Sweet as Broken Dates: Lost Somali Tapes from the Horn of Africa


The 15 tracks on this compilation are taken from the Red Sea Cultural Centre’s extensive tape archive in Hargeisa, and capture the multitude of sounds and influences that informed Somalia’s Golden Era. Opening “Buuraha U Dheer” sounds like it should be part of a Bollywood soundtrack, with a dramatic crescendo of synths and Nimco Jamaac’s emotion filled vocals elevating the track to ethereal heights, until bass and percussion lock into a leisurely groove — I can’t help but think of swaying to this at a breezy beachfront bar along Mogadishu’s riviera. There’s a reggae-like bounce to several tracks, but while Jamaican reggae was popular in 1970s and 80s Somalia, the rhythm’s origin is closer to home, in the folk music of the nomadic tribes from the Ogaden region. Bands like Dur Dur and Sharero incorporated these traditional Dhaanto rhythms into their disco and funk, creating a new sound that was distinctly Somali yet captured the outward looking and cosmopolitan feel of pre-war Somalia.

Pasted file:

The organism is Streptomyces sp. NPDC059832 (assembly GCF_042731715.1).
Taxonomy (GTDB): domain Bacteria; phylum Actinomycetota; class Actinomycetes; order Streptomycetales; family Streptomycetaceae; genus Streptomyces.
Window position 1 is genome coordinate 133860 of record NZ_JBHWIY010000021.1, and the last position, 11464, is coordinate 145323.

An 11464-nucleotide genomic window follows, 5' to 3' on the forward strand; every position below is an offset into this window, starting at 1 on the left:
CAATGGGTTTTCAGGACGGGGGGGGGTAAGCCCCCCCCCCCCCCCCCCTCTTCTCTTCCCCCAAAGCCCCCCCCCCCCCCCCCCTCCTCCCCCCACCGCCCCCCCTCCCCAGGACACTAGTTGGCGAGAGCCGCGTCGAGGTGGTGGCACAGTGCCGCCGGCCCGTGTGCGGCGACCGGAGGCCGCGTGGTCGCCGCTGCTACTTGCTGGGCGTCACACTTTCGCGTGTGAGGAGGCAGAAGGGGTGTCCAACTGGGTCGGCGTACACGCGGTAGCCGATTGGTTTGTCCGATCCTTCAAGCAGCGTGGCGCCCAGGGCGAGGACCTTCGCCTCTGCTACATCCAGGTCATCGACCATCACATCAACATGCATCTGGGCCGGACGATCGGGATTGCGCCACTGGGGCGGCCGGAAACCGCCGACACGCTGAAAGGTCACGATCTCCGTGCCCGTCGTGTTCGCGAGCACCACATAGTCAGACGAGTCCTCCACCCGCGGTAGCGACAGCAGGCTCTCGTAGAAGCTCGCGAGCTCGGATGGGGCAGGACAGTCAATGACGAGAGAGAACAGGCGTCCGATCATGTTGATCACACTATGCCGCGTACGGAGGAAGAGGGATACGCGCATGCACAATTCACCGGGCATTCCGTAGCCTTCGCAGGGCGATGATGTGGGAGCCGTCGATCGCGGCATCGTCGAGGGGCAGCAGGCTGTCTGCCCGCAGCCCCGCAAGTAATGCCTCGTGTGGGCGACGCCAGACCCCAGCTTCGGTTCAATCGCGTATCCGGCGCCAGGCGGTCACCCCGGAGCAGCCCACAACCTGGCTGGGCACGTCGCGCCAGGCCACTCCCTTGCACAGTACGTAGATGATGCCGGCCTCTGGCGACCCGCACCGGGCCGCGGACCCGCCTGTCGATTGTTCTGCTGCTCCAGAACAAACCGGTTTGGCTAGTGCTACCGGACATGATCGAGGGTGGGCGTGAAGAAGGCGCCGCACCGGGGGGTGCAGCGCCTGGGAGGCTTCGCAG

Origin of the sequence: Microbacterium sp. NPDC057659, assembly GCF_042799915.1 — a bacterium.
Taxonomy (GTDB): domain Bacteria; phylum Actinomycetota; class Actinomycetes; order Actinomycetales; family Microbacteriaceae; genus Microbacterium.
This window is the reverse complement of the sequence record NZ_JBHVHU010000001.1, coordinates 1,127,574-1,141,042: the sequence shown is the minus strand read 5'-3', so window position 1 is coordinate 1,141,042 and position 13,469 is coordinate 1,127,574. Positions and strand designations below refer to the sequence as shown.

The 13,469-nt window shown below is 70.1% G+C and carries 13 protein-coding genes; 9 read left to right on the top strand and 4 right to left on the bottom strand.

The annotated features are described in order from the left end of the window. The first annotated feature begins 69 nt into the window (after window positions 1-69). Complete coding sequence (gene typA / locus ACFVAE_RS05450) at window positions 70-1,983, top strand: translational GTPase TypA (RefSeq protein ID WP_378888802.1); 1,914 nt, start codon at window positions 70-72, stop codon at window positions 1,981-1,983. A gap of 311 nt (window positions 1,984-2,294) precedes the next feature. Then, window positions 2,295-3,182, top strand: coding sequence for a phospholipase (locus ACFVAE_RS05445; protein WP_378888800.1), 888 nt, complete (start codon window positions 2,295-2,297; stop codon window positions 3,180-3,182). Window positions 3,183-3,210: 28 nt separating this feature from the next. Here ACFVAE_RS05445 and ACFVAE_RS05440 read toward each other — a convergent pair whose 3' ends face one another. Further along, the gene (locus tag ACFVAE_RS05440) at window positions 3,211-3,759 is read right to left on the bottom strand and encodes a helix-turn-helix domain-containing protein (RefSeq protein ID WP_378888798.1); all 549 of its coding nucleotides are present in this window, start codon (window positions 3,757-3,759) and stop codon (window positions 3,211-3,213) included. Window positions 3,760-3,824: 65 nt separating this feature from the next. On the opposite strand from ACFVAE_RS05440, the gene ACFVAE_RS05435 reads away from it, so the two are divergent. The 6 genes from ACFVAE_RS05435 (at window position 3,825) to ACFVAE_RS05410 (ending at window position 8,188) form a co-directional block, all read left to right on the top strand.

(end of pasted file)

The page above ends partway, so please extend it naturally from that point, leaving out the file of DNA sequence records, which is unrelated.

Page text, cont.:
Megan Iacobini de Fazio